This post originally appeared on SolarWinds GeekSpeak
“Oh Geez,” exclaimed the guy who sits 2 desks from me, “that thing is ancient! Why would they give him that?”
Taking the bait, I popped my head over the wall and asked “what is?”
He showed me a text message, sent to him from a buddy—an engineer (EE, actually) who worked for an oil company. My co-worker’s iPhone 6 displayed an image of a laptop we could only describe as “vintage”:
(A Toshiba Tecra 510CDT, which was cutting edge…back in 1997.)
“Wow.” I said. “Those were amazing. I worked on a ton of those. They were serious workhorses—you could practically drop one from a 4 story building and it would still work. I wanted one like nobody’s business, but I could never afford it.”
“OK, back in the day I’m sure they were great,” said my 20-something coworker dismissively. “But what the hell is he going to do with it NOW? Can it even run an OS anymore?”
I realized he was coming from a particular frame of reference that is common to all of us in I.T. Newer is better. Period. With few exceptions (COUGH-Windows M.E.-COUGH), the latest version of something—be it hardware or software—is always a step up from what came before.
While true, it leads to a frame of mind that is patently un-true: a belief that what is old is also irrelevant. Especially for I.T. Professionals, it’s a dangerous line of thought that almost always leads to un-necessary mistakes and avoidable failures.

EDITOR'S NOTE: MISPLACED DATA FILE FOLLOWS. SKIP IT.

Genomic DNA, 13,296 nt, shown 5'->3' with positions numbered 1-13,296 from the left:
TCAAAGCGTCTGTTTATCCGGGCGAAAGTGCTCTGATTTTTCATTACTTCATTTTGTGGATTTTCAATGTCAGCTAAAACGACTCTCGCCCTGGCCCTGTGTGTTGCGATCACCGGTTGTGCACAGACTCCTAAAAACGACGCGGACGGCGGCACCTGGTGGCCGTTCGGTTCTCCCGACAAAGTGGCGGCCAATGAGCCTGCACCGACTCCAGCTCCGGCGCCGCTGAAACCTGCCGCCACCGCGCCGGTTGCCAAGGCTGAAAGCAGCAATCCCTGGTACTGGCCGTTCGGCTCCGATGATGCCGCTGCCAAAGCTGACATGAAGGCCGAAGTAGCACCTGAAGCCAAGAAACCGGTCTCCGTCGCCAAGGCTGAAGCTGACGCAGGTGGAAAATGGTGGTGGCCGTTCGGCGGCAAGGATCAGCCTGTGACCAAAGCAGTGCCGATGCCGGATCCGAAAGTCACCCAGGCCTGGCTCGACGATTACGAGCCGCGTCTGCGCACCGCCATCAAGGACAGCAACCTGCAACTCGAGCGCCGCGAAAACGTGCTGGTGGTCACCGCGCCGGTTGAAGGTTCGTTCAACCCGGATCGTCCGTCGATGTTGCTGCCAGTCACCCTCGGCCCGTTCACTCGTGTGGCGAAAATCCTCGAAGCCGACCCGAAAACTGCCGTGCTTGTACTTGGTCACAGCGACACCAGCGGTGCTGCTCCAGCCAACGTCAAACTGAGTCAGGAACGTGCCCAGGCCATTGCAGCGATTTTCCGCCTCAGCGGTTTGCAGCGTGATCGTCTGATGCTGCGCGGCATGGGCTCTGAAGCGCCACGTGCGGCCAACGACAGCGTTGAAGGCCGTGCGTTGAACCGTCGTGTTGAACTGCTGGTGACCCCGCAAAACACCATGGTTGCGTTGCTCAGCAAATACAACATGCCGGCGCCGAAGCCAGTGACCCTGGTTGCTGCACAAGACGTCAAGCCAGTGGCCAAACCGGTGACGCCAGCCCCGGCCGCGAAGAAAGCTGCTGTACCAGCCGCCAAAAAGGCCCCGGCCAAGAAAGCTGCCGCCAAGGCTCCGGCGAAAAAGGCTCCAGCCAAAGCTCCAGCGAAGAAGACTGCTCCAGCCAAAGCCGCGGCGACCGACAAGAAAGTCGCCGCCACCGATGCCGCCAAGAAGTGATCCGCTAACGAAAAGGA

In fact, ask any I.T. pro who’s been at it for a decade, and you’ll hear story after story:
- When programmers used COBOL, back when dinosaurs roamed the earth, one of the fundamental techniques that were drilled into their heads was, “check your inputs.” Thinking about the latest version of exploits, be they an SSLv3 thing like ‘Poodle’, or a SQL injection, or any of a plethora of web based security problems, the fundamental flaw is the server NOT checking its inputs, for sanity.
- How about the OSI model? Yes, we all know its required knowledge for many certification exams (and at least one IT joke). But more importantly, it was (and still is) directly relevant to basic network troubleshooting.
- Nobody needs to know CORBA database structure anymore, right? Except that a major monitoring tool was originally developed on CORBA and that foundation has stuck. Which is why, if you try to create a folder-inside-a-folder more than 3 times, the entire system corrupts. CORBA (one of the original object-oriented databases) could only handle 3 levels of object containership.